In today’s Congressional Corner, New York Representative Chris Gibson — a Republican from the 19th district — tells WAMC’s Alan Chartock why he’s still looking for a candidate. 

  Why is America living in an age of profound economic inequality? Why, despite the desperate need to address climate change, have even modest environmental efforts been defeated again and again? Why have protections for employees been decimated? Why do hedge-fund billionaires pay a far lower tax rate than middle-class workers?

The conventional answer is that a popular uprising against “big government” led to the ascendancy of a broad-based conservative movement. But Jane Mayer shows in her book, Dark Money: The Hidden History of the Billionaires Behind the Rise of the Radical Right, a network of exceedingly wealthy people with extreme libertarian views bankrolled a systematic, step-by-step plan to fundamentally alter the American political system.

  Reeling from the Great Depression, the United States and Germany elected two new leaders of diametrically opposing ideologies. In 1932, Franklin Roosevelt won the presidency and Adolf Hitler became chancellor.

Author and historian David Pietrusza will discuss his new book - 1932: The Rise of Hitler and FDR–Two Tales of Politics, Betrayal, and Unlikely Destiny.

  Countless books have been written about the civil rights movement, but far less attention has been paid to what happened after the dramatic passage of the Voting Rights Act in 1965 and the turbulent forces it unleashed.

Ari Berman is a political correspondent for The Nation and an investigative journalism Fellow at the Nation Institute. His writing has also appeared in The New York Times and Rolling Stone, and he is a frequent commentator on MSNBC and NPR.

In his book, Give Us the Ballot: The Modern Struggle for Voting Rights in America, he charts both the transformation of American democracy under the VRA and the counterrevolution that has sought to limit voting rights, from 1965 to the present day.

  Gary Hart is an American politician and a former Colorado senator, serving in Congress from 1975 to 1987.

His new book, The Republic of Conscience, is a meditation on the growing gap between the founding principles of the United States Constitution and our current political landscape.

Most of the pre-campaign talk has surrounded old names in politics: Bush and Clinton.

In today’s Congressional Corner, Tim Vercellotti, director of the Western New England University poll and professor of political science, tells WAMC’s Alan Chartock that some other candidates still have a shot.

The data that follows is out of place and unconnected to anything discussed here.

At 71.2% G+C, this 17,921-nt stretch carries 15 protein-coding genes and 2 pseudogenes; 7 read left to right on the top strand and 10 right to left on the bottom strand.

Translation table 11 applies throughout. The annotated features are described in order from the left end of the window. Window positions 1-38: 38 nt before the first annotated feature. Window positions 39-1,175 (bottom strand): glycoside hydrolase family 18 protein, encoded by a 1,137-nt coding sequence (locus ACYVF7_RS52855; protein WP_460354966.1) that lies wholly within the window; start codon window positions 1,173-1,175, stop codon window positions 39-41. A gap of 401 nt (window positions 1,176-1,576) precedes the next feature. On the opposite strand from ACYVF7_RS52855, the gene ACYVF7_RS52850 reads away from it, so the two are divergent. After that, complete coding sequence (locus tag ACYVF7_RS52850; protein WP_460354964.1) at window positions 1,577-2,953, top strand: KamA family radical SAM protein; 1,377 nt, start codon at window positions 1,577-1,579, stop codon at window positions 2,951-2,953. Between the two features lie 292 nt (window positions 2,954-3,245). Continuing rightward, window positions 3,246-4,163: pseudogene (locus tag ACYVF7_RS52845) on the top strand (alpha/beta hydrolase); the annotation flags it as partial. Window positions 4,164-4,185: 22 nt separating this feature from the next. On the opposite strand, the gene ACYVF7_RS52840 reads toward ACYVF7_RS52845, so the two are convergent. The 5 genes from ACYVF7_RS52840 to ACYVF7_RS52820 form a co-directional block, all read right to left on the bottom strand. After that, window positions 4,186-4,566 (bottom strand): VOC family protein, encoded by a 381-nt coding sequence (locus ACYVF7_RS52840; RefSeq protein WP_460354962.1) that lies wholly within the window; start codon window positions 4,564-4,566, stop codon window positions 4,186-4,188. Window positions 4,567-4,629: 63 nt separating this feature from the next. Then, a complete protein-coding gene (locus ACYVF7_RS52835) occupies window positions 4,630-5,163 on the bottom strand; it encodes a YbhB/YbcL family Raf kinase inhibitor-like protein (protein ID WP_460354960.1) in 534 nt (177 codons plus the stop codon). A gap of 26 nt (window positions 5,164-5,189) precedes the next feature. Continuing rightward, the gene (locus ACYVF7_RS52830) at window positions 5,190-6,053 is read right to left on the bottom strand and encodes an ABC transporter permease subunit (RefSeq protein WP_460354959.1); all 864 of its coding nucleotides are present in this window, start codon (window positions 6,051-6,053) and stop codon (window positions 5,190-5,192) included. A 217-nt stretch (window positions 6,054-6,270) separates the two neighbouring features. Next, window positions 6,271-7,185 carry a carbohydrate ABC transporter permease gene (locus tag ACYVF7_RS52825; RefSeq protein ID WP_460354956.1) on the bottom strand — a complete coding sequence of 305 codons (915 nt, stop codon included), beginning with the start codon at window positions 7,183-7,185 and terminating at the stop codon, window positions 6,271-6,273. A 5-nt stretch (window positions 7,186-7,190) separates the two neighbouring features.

She’s not even an official candidate yet, but Hillary Clinton is facing her first major campaign crisis.

In today’s Congressional Corner, Tim Vercellotti, director of the Western New England University poll and professor of political science, tells WAMC’s Alan Chartock that the former Secretary of State has been behind the curve. The two spoke before Clinton's Tuesday afternoon press conference.

  With the election in the rearview mirror, it’s time to look ahead to the incoming class.

In today’s Congressional Corner, Rutgers University political science professor Ross Baker tells WAMC’s Alan Chartock the electorate appears to be conflicted.

This past Election Day, all three statewide incumbents were easily re-elected, the Assembly’s Democratic majority got bigger, but consistent with the overall Republican political tsunami seen across the nation, the Republicans took back control of the state Senate and picked up some New York Congressional seats.

MONTPELIER, Vt. (AP) — Polls have closed around Vermont in a mid-term election that appears to have drawn light turnout in many parts of the state.

    Barack Obama has been a dirty word for many Democrats this election season.

In today’s Congressional Corner, New York representative Paul Tonko tells WAMC’s Alan Chartock that his party should embrace the president.

    Election Day is just two months away.

In today’s Congressional Corner, New York representative Nita Lowey tells WAMC’s Alan Chartock she’s hopeful Democrats will perform well this fall.

  Election Day is three months away. 

In today’s Congressional Corner, Connecticut representative Joe Courtney tells WAMC’s Alan Chartock that a Republican takeover of the Senate would be bad news.

Courtesy of Sean Eldridge for Congress

    In today’s Congressional Corner, Sean Eldridge — a Democratic candidate for New York’s 19th district seat — discusses foreign policy with WAMC’s Alan Chartock.

Courtesy of Sean Eldridge for Congress

    Election Day is nearing.

In today’s Congressional Corner, Sean Eldridge — a Democratic candidate for New York’s 19th district seat — tells WAMC’s Alan Chartock that he is optimistic about the race.

    Many Congresspeople say ousted Majority Leader Eric Cantor didn’t spend enough time back home.

In today’s Congressional Corner, Connecticut Representative Elizabeth Esty tells WAMC’s Alan Chartock that time in the district is vital.

7/8/14 Panel

Jul 8, 2014

  Today's panelists are WAMC’s Alan Chartock, Times Union Associate Editor Mike Spain and Political Consultant Libby Post.

Topics include:
Pope meets with Abused
Afghan Vote Fraud
Pot Legalization
Abortion Buffer Zones
Chicago Killings
TU Stories

    Immigration reform is still stalled in the House, and now it’s almost election season.

In today’s Congressional Corner, New York representative Paul Tonko tells WAMC’s Alan Chartock that major reforms are needed.

    Immigration reform may be a victim of election year politics.

In today’s Congressional Corner, Vermont representative Peter Welch tells WAMC’s Alan Chartock that Speaker Boehner should let the House vote yay or nay.